Published in the Current and the American Journal
The Viking and Crescent House in Cape Elizabeth will see up to $1 million in renovations in the coming months and will be upgraded to become what its new owner calls “the facility of choice” in the area.
Ray Termini, president, CEO and owner of Haven Healthcare of Cromwell, Conn., met with Viking staff last month to announce the change of management. Haven has a consulting arrangement with the Viking pending state approval of a certificate of need for the change of ownership.
When the approval is complete, three to six months after the application is submitted, Haven will take over management from Duane Rancourt Sr., the current co-owner and administrator of the nursing home.
The certificate of need application has not yet been filed.
As of this month, Termini told the Current, Haven is operating 26 nursing homes throughout New England, with 3,200 patients and a similar number of employees.
Of those, four homes in Connecticut and one in Vermont have had more than one situation where residents were either subjected to “actual harm” or “immediate jeopardy,” since Haven took over management, according to federal documents and information from the Connecticut Department of Public Health.
Each affected one patient or a small number of them, and each has been rectified. Termini told the Current all of his facilities are in compliance.
Two of the problems found by Connecticut inspectors in May 2002 at Haven Health Center of New Haven are representative of the problems.
One patient was given only one-fourth the prescribed amount of a medication. Another resident was not properly restrained or attended while in a shower chair, resulting in the resident “almost falling out” of the chair, and suffering two scrapes on the head.
The nursing home was fined $600 by state authorities. Upon inspection in August 2002, the nursing home was found to have corrected the problems.
The Viking had much more serious problems prior to Haven’s arrival on the scene. In August 2002, Viking resident Shirley Sayre, 77, wandered out of the nursing home and drowned in a culvert across the street. As the family mourned, Viking was hit with an “immediate jeopardy” citation and over $30,000 in fines.
Those fines came at a tough point for the nursing home, which faced running out of money by November.
State reimbursements for Medicare were late, and the company faced the tough choice of paying creditors or meeting payroll.
In a time when nursing homes are feeling financial pressure, Termini said Haven succeeds by making their nursing homes more attractive to residents and families than competing facilities.
Most nursing homes, he said, have 10 percent of their patients on private payment, 10 to 12 percent on federally funded Medicare payment and the rest on state-funded Medicaid payments.
Many are also not near full capacity, resulting in overhead costs with no revenue to make up for them.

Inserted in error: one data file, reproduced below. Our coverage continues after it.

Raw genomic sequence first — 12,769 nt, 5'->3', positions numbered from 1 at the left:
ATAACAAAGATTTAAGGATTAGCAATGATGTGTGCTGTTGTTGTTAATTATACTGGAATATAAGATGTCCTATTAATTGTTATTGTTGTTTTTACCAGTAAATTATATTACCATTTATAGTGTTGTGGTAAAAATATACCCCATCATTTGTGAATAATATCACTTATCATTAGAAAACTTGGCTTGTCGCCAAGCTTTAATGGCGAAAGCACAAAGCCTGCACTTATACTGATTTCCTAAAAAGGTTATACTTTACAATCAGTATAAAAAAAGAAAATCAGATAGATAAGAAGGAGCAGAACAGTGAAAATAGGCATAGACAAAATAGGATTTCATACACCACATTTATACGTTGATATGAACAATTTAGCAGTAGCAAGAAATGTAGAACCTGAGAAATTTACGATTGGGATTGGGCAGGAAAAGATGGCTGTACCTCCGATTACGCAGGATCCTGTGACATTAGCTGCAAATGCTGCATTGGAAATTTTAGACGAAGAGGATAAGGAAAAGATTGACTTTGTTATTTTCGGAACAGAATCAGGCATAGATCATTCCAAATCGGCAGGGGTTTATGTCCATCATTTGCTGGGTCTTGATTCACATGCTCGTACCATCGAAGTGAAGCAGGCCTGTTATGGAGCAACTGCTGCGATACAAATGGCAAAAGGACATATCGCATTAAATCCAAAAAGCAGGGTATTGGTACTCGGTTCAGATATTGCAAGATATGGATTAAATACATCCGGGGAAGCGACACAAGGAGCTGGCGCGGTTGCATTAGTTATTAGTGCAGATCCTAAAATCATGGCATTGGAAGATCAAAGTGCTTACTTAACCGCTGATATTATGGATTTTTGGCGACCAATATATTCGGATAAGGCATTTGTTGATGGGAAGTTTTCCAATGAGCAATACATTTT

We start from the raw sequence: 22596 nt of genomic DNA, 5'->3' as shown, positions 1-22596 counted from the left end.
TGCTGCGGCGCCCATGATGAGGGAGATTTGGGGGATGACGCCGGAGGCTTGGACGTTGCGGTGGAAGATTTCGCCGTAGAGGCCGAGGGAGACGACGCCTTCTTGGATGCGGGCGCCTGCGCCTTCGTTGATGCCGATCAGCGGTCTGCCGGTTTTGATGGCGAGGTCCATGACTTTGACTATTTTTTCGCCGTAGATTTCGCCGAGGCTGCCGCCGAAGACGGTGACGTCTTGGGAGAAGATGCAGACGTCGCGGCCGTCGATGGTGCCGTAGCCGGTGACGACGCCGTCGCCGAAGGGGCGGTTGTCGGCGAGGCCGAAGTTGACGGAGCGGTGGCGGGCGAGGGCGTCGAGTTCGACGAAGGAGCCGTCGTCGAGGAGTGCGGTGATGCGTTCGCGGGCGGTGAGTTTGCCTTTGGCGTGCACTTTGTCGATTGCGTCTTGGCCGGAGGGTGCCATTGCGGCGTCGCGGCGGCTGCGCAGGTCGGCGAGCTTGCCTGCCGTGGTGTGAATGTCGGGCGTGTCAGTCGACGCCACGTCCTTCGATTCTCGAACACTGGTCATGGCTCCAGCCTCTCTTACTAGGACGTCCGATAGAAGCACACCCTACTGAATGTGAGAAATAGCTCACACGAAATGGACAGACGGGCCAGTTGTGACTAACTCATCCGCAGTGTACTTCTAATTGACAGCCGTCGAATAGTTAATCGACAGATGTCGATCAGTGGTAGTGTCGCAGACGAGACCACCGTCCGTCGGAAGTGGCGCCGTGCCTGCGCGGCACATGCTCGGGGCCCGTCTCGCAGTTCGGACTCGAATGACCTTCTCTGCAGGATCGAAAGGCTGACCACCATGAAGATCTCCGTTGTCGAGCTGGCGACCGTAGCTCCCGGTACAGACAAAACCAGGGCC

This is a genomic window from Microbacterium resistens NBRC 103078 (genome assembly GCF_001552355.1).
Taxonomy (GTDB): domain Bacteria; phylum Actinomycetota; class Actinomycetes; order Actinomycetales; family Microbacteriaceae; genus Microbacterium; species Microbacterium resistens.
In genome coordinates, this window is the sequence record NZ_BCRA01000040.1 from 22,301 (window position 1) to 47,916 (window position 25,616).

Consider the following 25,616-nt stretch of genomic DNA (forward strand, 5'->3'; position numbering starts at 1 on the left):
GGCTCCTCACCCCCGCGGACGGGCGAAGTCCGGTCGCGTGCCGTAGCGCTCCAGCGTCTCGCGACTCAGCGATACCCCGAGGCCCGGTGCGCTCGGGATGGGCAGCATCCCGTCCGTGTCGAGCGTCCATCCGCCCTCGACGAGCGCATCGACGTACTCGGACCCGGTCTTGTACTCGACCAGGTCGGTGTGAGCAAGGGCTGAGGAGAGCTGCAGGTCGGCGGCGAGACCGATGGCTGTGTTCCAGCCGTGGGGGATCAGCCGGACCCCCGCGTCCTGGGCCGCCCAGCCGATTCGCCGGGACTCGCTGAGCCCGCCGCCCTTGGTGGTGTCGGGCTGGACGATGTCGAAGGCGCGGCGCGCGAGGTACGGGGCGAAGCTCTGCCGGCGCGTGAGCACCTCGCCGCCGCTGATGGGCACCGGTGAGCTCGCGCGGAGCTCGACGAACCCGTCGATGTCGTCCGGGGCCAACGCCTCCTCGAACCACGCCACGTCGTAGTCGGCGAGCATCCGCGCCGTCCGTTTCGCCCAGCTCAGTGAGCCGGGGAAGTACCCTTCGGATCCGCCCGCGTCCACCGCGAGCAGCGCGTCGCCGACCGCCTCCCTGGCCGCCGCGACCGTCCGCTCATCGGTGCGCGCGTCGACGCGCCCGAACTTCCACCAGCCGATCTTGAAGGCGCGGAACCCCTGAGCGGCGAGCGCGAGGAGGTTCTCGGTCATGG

Medicaid does not pay the full amount for services, forcing Medicaid-dependent homes into financial ruin, Termini said. Medicare pays $315 per day, while Medicaid pays $130 per day, no matter the services a patient requires.
Haven solves the problem by attracting higher-paying customers, and by making sure its homes are full.
“The only way to survive is to decrease dependency on Medicaid,” Termini said. Haven homes have 96 percent occupancy and over 30 percent non-Medicaid patients, he said.
Just that additional margin is enough to make the difference between a successful nursing home and one that is in trouble, he said.
Termini said attracting higher-paying residents takes work and said he will begin renovating the buildings as soon as he takes ownership.
New look, new faces
Resident rooms will get all new surfaces, including paint, flooring and window dressings, as well as electric beds, according to Patrick Keaveny, regional vice president for Haven Healthcare, who will be overseeing the renovation.
Gathering areas also will be renovated, with a new fine-dining area planned for what is now a “sunroom” space, and a bistro area in the assisted-living facility, Keaveny said.
A lounge area, corridor and office space will be converted into a large physical therapy, occupational and speech therapy room.
To staff that room, Haven will be hiring a new physical therapist and assistant, an occupational therapist and assistant, as well as a part-time speech therapist.
To get new blood into the rest of the staff, Keaveny plans to send recruiting mailings out to all the nurses in the area.
The changeover will not involve layoffs, however. “Everybody that has a job (at the Viking and Crescent House) is going to be an employee of Haven Healthcare,” Keaveny said.
All of this is dependent on state approval. While the certificate of need process is usually used for constructing a new healthcare facility, it is also used for transferring ownership, according to Cathy Cobb in the Maine Department of Human Services.
The process determines whether a company is “fit, willing and able to run a nursing home,” she said, and also makes sure costs to the state-funded Medicaid program will not increase.
The process involves an application, an initial hearing and then a public hearing and then a review of the application and any additional information, Cobb said.
Regulators look at the organization applying for the certificate, its financial plans and
the quality of care it provided elsewhere.